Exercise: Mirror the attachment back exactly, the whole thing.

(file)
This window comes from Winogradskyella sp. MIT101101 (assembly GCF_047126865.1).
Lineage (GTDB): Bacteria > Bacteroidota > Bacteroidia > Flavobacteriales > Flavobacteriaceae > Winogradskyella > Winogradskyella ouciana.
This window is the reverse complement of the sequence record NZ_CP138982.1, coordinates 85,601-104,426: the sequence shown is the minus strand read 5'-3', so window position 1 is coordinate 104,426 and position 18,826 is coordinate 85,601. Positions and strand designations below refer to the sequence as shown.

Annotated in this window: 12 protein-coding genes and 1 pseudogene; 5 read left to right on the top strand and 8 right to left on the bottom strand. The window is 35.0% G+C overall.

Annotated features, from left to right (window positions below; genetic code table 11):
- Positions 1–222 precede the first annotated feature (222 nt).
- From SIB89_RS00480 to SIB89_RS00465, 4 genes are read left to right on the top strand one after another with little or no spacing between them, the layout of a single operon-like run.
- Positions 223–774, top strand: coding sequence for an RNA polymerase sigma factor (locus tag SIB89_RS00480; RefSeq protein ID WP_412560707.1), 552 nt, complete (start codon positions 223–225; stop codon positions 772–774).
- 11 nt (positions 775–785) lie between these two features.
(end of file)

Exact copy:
This window comes from Winogradskyella sp. MIT101101 (assembly GCF_047126865.1).
Lineage (GTDB): Bacteria > Bacteroidota > Bacteroidia > Flavobacteriales > Flavobacteriaceae > Winogradskyella > Winogradskyella ouciana.
This window is the reverse complement of the sequence record NZ_CP138982.1, coordinates 85,601-104,426: the sequence shown is the minus strand read 5'-3', so window position 1 is coordinate 104,426 and position 18,826 is coordinate 85,601. Positions and strand designations below refer to the sequence as shown.

Annotated in this window: 12 protein-coding genes and 1 pseudogene; 5 read left to right on the top strand and 8 right to left on the bottom strand. The window is 35.0% G+C overall.

Annotated features, from left to right (window positions below; genetic code table 11):
- Positions 1–222 precede the first annotated feature (222 nt).
- From SIB89_RS00480 to SIB89_RS00465, 4 genes are read left to right on the top strand one after another with little or no spacing between them, the layout of a single operon-like run.
- Positions 223–774, top strand: coding sequence for an RNA polymerase sigma factor (locus tag SIB89_RS00480; RefSeq protein ID WP_412560707.1), 552 nt, complete (start codon positions 223–225; stop codon positions 772–774).
- 11 nt (positions 775–785) lie between these two features.